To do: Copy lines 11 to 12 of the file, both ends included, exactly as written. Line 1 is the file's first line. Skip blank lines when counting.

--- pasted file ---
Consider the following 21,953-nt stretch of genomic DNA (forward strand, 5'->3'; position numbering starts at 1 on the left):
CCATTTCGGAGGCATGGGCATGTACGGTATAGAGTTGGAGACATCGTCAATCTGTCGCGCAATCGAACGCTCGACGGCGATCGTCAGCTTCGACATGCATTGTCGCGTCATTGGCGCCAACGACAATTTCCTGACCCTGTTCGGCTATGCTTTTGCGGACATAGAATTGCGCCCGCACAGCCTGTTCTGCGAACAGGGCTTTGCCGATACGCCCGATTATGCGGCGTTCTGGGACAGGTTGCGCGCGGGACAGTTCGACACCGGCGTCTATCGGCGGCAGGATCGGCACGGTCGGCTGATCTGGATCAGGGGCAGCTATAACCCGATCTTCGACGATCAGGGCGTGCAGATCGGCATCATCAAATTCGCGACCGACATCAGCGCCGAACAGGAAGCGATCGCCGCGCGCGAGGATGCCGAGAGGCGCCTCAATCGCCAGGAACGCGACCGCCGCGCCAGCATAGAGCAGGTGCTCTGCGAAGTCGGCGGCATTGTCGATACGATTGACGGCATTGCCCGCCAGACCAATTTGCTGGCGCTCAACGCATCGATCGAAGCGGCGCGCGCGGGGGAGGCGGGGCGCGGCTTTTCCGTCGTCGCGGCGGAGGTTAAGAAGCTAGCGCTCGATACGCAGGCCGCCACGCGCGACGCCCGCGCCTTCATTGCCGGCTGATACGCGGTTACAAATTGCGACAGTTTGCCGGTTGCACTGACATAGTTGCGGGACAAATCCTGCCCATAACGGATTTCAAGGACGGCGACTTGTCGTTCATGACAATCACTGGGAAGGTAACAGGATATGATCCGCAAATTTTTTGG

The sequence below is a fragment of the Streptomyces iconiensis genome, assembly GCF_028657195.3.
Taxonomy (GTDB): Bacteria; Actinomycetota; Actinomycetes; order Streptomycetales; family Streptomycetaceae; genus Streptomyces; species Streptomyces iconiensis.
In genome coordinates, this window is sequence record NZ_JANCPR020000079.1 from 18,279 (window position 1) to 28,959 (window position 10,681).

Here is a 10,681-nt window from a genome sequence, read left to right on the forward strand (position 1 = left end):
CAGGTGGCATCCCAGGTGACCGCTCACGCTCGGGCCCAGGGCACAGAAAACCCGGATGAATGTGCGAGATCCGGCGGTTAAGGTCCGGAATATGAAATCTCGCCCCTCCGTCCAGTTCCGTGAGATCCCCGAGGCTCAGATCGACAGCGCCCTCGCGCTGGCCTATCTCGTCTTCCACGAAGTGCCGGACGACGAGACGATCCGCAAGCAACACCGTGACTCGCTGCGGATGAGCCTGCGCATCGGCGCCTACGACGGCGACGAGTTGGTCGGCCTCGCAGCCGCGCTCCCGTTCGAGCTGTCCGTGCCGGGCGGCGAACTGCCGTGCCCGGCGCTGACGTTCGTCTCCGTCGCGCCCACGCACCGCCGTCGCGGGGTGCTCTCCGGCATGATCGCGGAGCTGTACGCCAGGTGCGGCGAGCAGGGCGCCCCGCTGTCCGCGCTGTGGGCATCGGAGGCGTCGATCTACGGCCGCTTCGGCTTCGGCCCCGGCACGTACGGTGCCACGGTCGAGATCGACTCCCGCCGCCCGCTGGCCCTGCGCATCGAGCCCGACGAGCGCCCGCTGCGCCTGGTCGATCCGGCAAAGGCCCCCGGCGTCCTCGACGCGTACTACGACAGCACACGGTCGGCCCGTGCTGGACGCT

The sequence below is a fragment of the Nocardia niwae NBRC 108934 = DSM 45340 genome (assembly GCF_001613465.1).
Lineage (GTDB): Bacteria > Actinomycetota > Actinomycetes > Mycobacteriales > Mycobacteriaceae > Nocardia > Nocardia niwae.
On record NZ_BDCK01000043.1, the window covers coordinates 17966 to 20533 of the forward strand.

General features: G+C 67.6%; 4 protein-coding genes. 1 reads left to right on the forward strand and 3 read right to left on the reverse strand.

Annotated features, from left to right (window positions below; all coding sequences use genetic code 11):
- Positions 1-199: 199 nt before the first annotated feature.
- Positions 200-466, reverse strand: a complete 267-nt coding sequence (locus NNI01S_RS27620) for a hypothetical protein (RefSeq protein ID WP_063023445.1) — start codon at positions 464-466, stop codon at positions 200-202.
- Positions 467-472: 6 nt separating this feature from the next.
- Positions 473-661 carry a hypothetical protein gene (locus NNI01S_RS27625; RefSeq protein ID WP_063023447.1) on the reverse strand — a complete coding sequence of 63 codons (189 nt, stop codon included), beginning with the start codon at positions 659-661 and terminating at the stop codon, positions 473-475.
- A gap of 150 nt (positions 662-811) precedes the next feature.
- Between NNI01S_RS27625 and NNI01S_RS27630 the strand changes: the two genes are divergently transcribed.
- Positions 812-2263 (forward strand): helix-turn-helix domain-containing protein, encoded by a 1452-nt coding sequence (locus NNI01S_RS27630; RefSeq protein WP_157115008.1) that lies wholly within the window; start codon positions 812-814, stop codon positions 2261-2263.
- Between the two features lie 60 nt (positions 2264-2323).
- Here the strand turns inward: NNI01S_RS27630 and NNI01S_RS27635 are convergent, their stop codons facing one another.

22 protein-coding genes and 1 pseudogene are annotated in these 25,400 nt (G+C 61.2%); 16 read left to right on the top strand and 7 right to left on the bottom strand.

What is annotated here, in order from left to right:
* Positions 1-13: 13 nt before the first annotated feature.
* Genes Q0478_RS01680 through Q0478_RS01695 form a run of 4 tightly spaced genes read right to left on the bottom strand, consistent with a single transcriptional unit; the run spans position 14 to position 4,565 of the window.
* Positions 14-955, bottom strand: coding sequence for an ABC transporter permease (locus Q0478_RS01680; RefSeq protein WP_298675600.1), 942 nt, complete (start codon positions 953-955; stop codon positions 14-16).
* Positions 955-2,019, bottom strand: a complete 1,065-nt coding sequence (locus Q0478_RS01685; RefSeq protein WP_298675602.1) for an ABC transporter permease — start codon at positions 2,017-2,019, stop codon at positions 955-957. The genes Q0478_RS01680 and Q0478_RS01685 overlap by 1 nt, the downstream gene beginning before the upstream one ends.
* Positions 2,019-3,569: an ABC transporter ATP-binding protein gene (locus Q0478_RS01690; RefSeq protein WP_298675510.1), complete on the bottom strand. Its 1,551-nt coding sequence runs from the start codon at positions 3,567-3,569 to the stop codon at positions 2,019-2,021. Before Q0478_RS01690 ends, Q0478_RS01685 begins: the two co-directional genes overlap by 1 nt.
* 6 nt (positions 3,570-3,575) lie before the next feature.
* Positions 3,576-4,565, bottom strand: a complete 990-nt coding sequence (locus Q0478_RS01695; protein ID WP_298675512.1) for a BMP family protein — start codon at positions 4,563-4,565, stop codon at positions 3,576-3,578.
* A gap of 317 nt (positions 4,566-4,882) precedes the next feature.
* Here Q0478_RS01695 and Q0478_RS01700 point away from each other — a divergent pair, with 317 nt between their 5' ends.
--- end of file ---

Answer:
General features: G+C 67.6%; 4 protein-coding genes. 1 reads left to right on the forward strand and 3 read right to left on the reverse strand.

Annotated features, from left to right (window positions below; all coding sequences use genetic code 11):